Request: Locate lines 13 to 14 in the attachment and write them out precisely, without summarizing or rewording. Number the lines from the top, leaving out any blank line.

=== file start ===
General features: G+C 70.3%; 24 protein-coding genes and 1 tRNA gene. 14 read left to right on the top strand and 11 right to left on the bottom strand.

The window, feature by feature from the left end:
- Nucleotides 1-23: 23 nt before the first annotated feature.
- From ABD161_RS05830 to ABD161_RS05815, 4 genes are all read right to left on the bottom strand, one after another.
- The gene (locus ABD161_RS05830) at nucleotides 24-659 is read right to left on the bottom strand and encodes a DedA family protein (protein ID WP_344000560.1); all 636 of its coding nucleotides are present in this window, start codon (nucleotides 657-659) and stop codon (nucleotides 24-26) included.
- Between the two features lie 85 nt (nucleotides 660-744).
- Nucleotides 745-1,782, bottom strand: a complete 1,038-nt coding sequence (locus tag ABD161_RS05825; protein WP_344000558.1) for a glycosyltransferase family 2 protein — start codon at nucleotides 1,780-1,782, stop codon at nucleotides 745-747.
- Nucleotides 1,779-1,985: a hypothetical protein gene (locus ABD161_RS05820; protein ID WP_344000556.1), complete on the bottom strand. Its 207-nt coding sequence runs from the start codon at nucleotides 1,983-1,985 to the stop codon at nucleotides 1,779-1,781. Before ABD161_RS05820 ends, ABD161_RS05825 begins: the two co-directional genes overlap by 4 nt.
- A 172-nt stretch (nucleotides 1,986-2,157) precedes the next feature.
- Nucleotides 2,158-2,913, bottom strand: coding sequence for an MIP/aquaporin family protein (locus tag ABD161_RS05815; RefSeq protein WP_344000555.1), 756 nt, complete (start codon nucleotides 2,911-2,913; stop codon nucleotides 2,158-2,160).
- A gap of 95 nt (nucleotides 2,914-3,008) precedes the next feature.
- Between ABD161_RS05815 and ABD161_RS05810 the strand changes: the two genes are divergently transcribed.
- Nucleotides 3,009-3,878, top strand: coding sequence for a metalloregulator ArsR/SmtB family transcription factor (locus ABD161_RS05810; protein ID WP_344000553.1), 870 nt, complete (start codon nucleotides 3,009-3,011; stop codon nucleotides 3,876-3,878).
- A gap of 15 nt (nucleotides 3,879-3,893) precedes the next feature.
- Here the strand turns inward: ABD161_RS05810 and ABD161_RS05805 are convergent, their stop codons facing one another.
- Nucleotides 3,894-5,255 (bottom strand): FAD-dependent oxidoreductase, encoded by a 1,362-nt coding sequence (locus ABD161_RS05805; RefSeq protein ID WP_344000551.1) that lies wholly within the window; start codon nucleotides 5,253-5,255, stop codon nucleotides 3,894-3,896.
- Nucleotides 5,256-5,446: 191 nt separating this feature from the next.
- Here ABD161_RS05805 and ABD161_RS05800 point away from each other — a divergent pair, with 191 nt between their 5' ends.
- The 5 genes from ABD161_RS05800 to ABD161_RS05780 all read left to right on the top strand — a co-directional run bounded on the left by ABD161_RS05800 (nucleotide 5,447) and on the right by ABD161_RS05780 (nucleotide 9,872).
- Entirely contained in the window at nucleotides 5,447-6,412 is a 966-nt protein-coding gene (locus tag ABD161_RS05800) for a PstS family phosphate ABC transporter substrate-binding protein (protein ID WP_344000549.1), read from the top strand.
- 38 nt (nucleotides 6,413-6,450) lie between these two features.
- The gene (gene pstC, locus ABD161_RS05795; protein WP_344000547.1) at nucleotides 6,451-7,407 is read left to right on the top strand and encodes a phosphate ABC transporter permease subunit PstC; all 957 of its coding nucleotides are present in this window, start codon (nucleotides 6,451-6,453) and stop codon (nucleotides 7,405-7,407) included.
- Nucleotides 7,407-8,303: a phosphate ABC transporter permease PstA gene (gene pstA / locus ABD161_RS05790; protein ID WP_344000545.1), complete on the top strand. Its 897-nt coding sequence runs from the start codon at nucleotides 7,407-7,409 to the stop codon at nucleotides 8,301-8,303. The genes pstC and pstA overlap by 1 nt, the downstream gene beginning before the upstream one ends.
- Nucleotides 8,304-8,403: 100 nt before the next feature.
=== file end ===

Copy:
- Nucleotides 3,009-3,878, top strand: coding sequence for a metalloregulator ArsR/SmtB family transcription factor (locus ABD161_RS05810; protein ID WP_344000553.1), 870 nt, complete (start codon nucleotides 3,009-3,011; stop codon nucleotides 3,876-3,878).
- A gap of 15 nt (nucleotides 3,879-3,893) precedes the next feature.